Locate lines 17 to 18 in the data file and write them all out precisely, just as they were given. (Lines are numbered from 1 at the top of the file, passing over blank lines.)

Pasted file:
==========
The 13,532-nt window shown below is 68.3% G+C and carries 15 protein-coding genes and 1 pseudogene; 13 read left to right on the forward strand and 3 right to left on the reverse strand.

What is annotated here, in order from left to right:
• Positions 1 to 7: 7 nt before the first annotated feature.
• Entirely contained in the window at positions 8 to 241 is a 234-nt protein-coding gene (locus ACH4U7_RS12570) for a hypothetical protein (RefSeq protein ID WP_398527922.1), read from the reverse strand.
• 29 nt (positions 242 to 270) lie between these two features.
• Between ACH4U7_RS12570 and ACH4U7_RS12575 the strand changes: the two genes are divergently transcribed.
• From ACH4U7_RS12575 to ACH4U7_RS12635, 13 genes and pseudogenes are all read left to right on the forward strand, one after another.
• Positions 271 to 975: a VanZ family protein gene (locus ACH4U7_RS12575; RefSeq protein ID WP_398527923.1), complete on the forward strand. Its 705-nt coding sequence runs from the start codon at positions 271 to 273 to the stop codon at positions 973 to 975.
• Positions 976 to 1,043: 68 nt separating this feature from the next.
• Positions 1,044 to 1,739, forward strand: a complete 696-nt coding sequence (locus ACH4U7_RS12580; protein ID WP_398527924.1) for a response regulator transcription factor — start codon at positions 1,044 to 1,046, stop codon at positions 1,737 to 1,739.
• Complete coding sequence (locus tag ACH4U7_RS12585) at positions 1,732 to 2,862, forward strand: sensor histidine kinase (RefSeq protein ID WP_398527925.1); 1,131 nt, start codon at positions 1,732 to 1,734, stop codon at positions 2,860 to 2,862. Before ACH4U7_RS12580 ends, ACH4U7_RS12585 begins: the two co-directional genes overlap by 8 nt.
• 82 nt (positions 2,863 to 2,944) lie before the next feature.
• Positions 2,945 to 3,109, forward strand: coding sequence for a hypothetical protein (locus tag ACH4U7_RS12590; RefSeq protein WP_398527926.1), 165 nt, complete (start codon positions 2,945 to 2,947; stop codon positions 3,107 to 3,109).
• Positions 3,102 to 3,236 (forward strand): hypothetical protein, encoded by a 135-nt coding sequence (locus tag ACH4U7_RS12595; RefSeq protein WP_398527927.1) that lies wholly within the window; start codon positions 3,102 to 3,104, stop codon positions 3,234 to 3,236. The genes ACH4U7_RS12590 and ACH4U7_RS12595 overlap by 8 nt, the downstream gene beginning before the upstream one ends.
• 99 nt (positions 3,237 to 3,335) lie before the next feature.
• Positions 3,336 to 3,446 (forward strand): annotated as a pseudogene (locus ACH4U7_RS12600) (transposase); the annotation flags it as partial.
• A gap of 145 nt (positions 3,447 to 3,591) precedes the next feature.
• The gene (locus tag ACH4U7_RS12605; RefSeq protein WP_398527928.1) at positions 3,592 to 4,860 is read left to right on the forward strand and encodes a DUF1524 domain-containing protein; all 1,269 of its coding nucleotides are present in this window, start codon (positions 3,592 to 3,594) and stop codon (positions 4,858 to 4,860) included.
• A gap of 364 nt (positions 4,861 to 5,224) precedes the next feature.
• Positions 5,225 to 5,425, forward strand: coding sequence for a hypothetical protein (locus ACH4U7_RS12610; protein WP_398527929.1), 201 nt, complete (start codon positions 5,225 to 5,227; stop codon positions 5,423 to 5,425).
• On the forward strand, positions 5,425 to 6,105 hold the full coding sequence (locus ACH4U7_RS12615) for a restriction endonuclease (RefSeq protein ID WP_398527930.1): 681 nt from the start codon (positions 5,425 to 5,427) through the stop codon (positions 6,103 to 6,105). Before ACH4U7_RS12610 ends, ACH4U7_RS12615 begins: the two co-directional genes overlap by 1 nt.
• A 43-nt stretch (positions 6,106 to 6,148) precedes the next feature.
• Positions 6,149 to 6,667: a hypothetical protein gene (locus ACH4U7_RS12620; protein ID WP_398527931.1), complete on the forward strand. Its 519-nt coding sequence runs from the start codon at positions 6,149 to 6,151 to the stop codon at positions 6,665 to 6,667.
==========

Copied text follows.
• A gap of 145 nt (positions 3,447 to 3,591) precedes the next feature.
• The gene (locus tag ACH4U7_RS12605; RefSeq protein WP_398527928.1) at positions 3,592 to 4,860 is read left to right on the forward strand and encodes a DUF1524 domain-containing protein; all 1,269 of its coding nucleotides are present in this window, start codon (positions 3,592 to 3,594) and stop codon (positions 4,858 to 4,860) included.